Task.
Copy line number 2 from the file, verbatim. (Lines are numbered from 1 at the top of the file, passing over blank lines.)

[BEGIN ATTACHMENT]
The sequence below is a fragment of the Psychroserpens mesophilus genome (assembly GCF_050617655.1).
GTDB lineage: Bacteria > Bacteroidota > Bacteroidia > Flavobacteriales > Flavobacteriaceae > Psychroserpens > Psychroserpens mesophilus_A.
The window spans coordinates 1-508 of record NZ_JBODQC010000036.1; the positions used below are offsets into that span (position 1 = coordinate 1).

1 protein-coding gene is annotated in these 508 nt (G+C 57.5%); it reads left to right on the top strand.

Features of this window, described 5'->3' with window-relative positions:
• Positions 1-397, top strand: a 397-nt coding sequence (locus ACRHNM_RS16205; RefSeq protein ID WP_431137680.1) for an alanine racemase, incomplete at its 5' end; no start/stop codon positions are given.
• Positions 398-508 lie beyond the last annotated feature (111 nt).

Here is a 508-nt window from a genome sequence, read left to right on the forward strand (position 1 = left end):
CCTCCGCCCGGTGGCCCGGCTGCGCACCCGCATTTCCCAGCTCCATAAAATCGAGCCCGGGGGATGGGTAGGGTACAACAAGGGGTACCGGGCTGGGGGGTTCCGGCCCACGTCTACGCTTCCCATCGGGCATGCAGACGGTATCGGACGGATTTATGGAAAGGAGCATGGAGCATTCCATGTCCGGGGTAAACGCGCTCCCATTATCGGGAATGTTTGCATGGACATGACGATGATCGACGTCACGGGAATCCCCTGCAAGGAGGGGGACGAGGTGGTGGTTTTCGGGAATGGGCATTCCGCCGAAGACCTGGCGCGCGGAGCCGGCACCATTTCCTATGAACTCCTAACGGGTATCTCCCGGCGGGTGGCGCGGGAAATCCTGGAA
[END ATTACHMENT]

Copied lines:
GTDB lineage: Bacteria > Bacteroidota > Bacteroidia > Flavobacteriales > Flavobacteriaceae > Psychroserpens > Psychroserpens mesophilus_A.